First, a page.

As a result, on February 24, 1699, she married Archduke Joseph, the heir of Emperor Leopold I. At their wedding, the opera Hercule and Hebe by Reinhard Keiser (1674–1739) was performed.
As Archduke Joseph and Archduchess Wilhelmine Amalie had three children and their only son died of hydrocephalus before his first birthday.
Joseph had a passion for love affairs (none of which resulted in illegitimate children) and he caught a sexually transmittable disease, probably syphilis, which he passed on to his wife while they were trying to produce a new heir. This incident rendered her sterile.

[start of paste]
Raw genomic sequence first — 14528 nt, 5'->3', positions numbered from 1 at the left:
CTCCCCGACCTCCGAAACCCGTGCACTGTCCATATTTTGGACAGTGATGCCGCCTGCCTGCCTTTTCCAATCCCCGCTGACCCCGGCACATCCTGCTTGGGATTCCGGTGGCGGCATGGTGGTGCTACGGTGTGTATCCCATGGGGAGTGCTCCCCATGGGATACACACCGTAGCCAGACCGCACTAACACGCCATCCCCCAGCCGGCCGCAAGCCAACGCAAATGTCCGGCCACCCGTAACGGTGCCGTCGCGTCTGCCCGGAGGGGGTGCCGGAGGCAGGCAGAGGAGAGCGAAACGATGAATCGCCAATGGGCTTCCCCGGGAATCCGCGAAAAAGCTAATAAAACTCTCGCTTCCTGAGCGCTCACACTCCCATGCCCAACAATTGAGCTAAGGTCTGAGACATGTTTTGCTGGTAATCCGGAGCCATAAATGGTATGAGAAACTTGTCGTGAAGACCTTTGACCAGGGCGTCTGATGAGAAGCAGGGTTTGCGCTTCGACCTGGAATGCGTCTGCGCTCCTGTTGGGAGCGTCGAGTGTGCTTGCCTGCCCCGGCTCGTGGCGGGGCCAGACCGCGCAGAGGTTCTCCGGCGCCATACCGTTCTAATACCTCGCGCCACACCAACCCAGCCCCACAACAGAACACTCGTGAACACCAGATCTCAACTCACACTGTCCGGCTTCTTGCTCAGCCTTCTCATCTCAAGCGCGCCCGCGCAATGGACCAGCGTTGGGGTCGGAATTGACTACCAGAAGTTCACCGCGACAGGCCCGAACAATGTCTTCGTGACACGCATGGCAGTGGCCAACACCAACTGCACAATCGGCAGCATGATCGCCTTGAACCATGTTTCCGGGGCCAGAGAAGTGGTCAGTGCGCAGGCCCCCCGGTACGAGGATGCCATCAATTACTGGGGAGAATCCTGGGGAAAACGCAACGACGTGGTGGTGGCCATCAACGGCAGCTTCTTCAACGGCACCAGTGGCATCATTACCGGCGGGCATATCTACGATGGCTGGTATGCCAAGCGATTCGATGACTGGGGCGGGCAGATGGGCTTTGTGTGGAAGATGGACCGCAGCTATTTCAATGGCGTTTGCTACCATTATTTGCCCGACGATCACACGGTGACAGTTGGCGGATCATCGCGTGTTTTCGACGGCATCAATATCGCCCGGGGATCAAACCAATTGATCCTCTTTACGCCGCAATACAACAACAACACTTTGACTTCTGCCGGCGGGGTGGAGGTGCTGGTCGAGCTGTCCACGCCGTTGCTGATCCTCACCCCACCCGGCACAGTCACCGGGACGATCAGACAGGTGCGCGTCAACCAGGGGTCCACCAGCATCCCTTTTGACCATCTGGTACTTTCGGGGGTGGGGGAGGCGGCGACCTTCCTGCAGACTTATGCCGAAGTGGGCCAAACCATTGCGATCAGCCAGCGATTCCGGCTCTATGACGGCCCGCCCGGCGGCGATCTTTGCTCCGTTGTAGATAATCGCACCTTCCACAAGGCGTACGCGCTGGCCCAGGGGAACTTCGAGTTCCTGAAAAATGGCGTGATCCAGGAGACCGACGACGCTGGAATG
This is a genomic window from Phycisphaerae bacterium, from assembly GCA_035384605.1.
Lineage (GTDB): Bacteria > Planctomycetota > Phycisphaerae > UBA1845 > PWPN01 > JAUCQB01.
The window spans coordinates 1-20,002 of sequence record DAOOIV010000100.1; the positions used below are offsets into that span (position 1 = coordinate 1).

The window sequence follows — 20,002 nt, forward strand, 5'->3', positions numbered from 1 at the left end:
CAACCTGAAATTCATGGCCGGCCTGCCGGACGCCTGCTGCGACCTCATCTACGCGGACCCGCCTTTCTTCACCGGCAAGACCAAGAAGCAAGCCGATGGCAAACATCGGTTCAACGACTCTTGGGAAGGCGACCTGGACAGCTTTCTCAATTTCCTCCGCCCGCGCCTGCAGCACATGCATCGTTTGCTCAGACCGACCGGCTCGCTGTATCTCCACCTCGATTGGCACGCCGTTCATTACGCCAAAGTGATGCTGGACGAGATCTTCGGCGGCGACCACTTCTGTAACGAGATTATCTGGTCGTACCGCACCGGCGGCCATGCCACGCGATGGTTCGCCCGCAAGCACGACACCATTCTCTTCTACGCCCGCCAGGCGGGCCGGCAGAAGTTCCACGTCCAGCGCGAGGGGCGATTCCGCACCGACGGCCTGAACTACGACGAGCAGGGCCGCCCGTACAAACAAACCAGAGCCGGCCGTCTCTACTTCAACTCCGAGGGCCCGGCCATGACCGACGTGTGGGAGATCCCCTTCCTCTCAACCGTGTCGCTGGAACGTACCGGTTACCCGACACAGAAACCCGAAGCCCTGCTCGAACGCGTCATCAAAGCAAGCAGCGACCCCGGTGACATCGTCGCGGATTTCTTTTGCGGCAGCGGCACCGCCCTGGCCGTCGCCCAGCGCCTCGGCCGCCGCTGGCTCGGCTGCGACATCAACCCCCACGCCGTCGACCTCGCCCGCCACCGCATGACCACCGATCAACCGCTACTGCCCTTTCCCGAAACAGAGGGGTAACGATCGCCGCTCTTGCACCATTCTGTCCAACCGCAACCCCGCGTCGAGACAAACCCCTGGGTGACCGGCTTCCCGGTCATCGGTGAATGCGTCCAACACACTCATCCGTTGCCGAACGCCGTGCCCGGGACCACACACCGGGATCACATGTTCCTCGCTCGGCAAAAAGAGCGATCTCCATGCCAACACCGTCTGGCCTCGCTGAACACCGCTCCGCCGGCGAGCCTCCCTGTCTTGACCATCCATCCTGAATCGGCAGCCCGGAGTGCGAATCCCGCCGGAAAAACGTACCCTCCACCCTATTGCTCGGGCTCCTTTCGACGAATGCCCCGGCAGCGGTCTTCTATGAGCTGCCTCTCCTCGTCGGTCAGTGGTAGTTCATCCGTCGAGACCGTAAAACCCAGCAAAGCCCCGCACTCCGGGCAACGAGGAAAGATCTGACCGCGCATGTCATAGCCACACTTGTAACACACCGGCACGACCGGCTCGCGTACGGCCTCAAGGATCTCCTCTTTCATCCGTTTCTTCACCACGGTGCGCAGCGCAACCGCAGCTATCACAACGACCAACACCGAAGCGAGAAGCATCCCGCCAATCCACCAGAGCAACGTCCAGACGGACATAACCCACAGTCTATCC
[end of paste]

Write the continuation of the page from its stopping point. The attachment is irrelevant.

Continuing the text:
Emperor Leopold I was still alive during these events, made Joseph and his brother Archduke Charles sign the Mutual Pact of Succession, ensuring that Joseph’s daughters would have absolute precedence over Charles’s daughters, neither of whom were born at the time, and that Joseph’s eldest daughter, Archduchess Maria Josepha, would inherit both the Austrian and Spanish realms. From 1711 to 1717, she was heir presumptive to the Habsburg Empire.
Joseph succeeded to the thrones of Bohemia, Croatia the Holy Roman Empire when his father Emperor Leopold I died on May 5, 1705.
Joseph had surrounded himself with reform-hungry advisors and the young court of Vienna was ambitious in the elaboration of innovative plans. He was described as a “forward-looking ruler”.
The large number of privy councillors was reduced and attempts were made to make the bureaucracy more efficient. Measures were taken to modernize the central bodies and a certain success was achieved in stabilizing the chronic Habsburg finances.